Results: Enterprise Workload Performance
Our next set of tests simulates different enterprise-oriented workloads, including database, file server, Web server, and workstation configurations.
Notice that the results are pretty similar, regardless of whether you're looking at the 200 or 800 GB model. This is the case largely because high-end workloads are generally biased to read operations. Both capacities offer the same read performance, so it's no surprise to see them so close to each other.
At lower queue depths, the 800 GB SSD DC S3700 is consistently faster in each workload. It also exhibits an advantage in the file server workload. However, if your application mostly involves read operations, any of Intel's available capacities should be suitable. Our only warning would be that the 100 GB drive, which we don't have in-house, is rated for significantly lower write performance.
Our database workload (also categorized as transaction processing) involves purely random I/O. Its profile consists of 67% reads and 33% writes using 8 KB transfers.
The file server workload consists of 80% random reads of varying transfer sizes.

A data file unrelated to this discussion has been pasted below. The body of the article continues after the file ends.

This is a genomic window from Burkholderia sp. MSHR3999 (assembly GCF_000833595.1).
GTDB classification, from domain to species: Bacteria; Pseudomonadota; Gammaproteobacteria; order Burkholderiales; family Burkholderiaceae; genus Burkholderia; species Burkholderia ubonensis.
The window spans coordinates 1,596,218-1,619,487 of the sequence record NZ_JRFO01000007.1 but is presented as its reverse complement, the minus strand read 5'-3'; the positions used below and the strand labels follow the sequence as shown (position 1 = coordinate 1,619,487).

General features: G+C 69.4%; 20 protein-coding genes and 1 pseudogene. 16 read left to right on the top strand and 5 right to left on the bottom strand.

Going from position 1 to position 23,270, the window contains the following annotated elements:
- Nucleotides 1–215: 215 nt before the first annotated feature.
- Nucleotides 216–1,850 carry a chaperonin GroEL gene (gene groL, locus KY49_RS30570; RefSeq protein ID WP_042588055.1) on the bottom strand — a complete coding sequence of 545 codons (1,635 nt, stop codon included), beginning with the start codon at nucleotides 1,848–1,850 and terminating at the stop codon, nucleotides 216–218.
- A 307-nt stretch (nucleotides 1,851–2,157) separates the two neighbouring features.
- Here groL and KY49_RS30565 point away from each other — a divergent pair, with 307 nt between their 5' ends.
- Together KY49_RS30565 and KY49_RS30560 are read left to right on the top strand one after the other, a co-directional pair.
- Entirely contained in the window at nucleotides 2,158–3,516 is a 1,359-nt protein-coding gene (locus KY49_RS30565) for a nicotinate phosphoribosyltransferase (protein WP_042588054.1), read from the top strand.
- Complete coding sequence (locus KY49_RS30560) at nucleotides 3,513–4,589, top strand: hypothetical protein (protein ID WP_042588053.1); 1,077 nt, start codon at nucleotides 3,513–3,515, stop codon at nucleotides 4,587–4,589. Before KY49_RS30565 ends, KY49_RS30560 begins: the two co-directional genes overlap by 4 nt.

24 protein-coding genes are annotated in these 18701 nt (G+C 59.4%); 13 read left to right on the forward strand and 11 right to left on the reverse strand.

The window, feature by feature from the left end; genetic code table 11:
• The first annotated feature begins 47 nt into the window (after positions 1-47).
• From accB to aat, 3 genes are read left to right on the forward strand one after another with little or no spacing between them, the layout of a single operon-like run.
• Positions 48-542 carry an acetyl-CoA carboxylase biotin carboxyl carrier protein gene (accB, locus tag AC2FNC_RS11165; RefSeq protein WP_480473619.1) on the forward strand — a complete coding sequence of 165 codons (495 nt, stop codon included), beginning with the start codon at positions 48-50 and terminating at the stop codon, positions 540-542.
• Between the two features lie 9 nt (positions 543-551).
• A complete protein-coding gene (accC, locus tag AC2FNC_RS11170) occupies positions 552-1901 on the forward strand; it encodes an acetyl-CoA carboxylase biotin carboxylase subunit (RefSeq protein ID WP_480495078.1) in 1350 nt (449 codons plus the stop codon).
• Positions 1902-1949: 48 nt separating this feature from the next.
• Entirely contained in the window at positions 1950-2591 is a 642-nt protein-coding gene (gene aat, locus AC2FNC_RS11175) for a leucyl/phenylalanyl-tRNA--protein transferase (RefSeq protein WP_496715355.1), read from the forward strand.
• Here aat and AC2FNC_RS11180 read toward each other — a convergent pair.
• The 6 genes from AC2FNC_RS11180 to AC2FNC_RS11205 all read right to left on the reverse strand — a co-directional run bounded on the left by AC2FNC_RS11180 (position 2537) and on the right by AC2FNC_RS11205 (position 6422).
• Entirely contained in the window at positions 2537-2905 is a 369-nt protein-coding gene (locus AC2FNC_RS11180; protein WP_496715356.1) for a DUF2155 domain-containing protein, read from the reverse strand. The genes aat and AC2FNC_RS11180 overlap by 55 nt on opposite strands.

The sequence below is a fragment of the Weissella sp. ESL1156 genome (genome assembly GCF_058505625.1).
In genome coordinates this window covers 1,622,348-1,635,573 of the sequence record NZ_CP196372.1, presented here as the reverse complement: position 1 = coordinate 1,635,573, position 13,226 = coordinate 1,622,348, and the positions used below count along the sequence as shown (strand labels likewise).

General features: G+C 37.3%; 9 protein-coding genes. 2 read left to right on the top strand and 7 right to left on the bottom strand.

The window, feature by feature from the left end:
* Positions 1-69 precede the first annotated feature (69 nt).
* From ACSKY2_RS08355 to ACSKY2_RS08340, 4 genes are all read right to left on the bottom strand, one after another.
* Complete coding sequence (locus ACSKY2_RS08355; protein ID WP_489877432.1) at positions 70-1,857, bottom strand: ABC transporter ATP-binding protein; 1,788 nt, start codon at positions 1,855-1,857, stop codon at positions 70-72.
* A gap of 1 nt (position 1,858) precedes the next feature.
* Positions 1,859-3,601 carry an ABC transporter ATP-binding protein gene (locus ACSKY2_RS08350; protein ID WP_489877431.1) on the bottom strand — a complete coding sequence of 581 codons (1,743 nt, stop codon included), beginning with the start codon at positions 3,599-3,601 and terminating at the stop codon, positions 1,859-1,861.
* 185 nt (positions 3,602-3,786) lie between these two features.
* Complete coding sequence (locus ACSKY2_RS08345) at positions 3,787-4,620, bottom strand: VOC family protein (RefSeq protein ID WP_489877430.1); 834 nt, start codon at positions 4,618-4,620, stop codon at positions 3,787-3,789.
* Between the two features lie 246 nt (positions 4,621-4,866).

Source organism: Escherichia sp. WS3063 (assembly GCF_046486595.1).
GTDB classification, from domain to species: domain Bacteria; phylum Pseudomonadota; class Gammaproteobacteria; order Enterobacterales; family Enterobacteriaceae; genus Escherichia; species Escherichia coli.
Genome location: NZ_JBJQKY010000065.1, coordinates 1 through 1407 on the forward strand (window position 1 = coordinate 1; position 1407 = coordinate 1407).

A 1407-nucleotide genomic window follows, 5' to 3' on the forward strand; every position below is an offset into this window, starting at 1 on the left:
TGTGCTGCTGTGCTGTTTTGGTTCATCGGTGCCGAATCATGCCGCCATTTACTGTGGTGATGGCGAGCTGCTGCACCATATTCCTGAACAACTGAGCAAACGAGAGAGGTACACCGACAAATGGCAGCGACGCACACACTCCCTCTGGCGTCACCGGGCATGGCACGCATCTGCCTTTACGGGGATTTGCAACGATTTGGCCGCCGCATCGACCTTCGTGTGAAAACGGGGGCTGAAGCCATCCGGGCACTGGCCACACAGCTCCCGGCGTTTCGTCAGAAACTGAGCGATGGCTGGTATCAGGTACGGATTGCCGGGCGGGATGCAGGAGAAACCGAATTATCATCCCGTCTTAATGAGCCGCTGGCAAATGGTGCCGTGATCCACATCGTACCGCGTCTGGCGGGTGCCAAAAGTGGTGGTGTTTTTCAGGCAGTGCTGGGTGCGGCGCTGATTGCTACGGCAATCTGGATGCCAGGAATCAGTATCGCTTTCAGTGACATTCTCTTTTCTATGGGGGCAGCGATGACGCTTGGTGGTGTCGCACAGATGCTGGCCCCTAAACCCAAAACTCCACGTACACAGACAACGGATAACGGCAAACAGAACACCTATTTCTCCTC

The Web server (100% read, varying transfer size) and workstation (80% reads, 80% random) workloads show the same basic trend.
but it's wonderful when you can have all four.
Kudos to Intel for raising the bar yet again on SSD quality. Eagerly awaiting trickle-down effect.
For 2.5" HDDs, you have ~1W idle and 2-2.5W seek/spin-up.
I'm a little surprised at how much power Intel's enterprise SSDs are using. I'm guessing a good chunk of the reason comes from having extra circuitry to do the double-conversion from 5/12V to ~30V and then back down to whatever the SSD needs.
You nailed it. If you look at 2.5" 15K and 10K RPM drive, the Intel is better on W/GB, but it is pretty high when compared to other SSDs.
i am not sure if watt/GB is important for storage.
Reason : the new philosophy is to "hurry up, finish the work, and relax".